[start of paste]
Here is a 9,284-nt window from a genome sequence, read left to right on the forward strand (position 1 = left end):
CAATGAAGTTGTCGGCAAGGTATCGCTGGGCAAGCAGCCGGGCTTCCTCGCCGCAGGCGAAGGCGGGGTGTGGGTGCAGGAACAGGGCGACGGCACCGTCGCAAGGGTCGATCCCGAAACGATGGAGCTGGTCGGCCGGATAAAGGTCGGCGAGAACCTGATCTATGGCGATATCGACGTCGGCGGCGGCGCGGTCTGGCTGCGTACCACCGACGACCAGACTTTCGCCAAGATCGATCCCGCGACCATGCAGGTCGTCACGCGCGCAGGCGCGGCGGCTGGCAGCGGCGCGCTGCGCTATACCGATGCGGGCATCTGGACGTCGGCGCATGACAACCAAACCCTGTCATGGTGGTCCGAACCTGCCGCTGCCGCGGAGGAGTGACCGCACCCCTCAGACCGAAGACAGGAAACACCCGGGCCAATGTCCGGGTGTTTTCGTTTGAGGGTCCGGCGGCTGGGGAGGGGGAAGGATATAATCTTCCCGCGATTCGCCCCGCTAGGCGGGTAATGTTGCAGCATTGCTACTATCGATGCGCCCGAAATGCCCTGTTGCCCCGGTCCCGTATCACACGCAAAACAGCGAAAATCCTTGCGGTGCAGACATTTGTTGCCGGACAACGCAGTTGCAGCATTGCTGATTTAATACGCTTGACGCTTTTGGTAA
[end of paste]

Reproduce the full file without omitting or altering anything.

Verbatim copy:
Here is a 9,284-nt window from a genome sequence, read left to right on the forward strand (position 1 = left end):
CAATGAAGTTGTCGGCAAGGTATCGCTGGGCAAGCAGCCGGGCTTCCTCGCCGCAGGCGAAGGCGGGGTGTGGGTGCAGGAACAGGGCGACGGCACCGTCGCAAGGGTCGATCCCGAAACGATGGAGCTGGTCGGCCGGATAAAGGTCGGCGAGAACCTGATCTATGGCGATATCGACGTCGGCGGCGGCGCGGTCTGGCTGCGTACCACCGACGACCAGACTTTCGCCAAGATCGATCCCGCGACCATGCAGGTCGTCACGCGCGCAGGCGCGGCGGCTGGCAGCGGCGCGCTGCGCTATACCGATGCGGGCATCTGGACGTCGGCGCATGACAACCAAACCCTGTCATGGTGGTCCGAACCTGCCGCTGCCGCGGAGGAGTGACCGCACCCCTCAGACCGAAGACAGGAAACACCCGGGCCAATGTCCGGGTGTTTTCGTTTGAGGGTCCGGCGGCTGGGGAGGGGGAAGGATATAATCTTCCCGCGATTCGCCCCGCTAGGCGGGTAATGTTGCAGCATTGCTACTATCGATGCGCCCGAAATGCCCTGTTGCCCCGGTCCCGTATCACACGCAAAACAGCGAAAATCCTTGCGGTGCAGACATTTGTTGCCGGACAACGCAGTTGCAGCATTGCTGATTTAATACGCTTGACGCTTTTGGTAA